Adianto P. Simamora, The Jakarta Post, Jakarta
Indonesia's farming body has called on the government to help small-scale and family-run farms implement sustainable and organic farming to help combat climate change.
The Federation of Indonesian Farmers Association (FSPI) said December's climate change conference in Bali would be the most opportune time for the government to introduce a program targeted at small and family-run farms.
FSPI executive Tejo Pramono told a media conference Tuesday family farmers should focus on organic farming methods to help reduce the use of fertilizers and fossil fuels.
"By changing the farming system, small-scale farmers can significantly cool down the earth and reduce greenhouse gas emission," Tejo said.
Indonesian farmers were currently facing problems of limited land allocations for farming, he said.
"Most farmers have less than one hectare of land, (which sees) the country rely on imported foods including rice," Tejo said.
"We'll ask the government to provide at least four hectares of land for a family farmer."
FSPI is a member of La Via Campesina -- an organization that says it brings together millions of small farmers and producers worldwide.
FSPI's executive Tejo is a member of La Via Campesina and said both FSPI and Campesina were critical of current world-wide food trade practices.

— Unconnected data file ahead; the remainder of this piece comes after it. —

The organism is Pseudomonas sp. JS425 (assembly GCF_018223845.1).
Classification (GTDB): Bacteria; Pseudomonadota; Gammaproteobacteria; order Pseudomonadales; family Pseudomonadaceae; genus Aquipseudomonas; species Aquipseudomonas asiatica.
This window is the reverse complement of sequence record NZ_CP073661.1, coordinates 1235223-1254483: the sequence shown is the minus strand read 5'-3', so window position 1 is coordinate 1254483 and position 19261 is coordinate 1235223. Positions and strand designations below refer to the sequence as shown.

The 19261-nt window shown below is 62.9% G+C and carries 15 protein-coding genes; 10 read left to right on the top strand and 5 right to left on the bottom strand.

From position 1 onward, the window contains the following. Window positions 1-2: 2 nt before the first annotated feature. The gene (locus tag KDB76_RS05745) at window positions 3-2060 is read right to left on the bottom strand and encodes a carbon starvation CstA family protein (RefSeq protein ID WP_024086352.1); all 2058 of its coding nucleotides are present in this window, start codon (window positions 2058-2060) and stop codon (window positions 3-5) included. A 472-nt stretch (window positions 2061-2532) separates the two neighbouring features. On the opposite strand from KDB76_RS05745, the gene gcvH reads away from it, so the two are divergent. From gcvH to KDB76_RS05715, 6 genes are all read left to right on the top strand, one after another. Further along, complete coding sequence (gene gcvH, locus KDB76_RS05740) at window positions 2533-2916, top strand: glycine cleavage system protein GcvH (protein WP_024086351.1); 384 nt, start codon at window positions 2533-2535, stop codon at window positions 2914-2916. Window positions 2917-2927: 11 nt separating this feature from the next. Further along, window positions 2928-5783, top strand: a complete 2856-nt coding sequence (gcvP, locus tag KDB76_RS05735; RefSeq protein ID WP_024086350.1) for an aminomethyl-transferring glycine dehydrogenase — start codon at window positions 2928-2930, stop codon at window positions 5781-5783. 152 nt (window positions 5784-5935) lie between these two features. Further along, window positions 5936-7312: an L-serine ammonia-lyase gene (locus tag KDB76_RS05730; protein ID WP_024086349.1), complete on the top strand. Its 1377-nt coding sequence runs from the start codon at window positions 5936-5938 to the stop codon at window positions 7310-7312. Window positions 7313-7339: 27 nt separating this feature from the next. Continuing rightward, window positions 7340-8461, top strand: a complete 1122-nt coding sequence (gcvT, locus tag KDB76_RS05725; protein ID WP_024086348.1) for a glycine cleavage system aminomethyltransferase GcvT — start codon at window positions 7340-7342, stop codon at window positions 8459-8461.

"The farming policies from the World Trade Organization (WTO), the regional or bilateral Free Trade Agreements (FTAs) must be ended," Tejo said.
"They promote transporting food around the world," he said.
La Via Campesina's main office is in Jakarta.
Tejo said the WTO and FTAs put priorities on food produced with fossil-based pesticides and fertilizers and transported them all around the world.
"The globalized farming and food productions will further worsen global warming," Tejo said.
Indonesia has long been a food importer, including unhusked rice, fruits and vegetables.
"All imported food products consume huge fossil fuel during their transportation to Indonesia," Tejo said.
He said if organic practices were adopted and Indonesia could become self sufficient, the republic would no longer need to transport food from other countries.
Experts said changing weather patterns due to the climate change "would cause unpredictable drought and floods that lead to harvest failures".
The government said it would negotiate emission reductions from the forestry sector to tap financial incentives to benefit the people in the area.
"We will provide 70 percent of carbon sales from the REDD mechanism to local people living near the forest," a forestry ministry spokesman said.
Wahjudi Wardojo, head of the forestry research and development agency at the forestry ministry, was speaking at a discussion on climate change organized by WWF Indonesia and the Society of Indonesian Environmental Journalists (SIEJ).
Reduction Emissions from Deforestation in Developing Country (REDD) is Indonesia's new climate change mechanism to be introduced in December.
Wahjudi said Indonesia, which has the third largest forests in the world, could gain US$2 billion per year from the REDD project.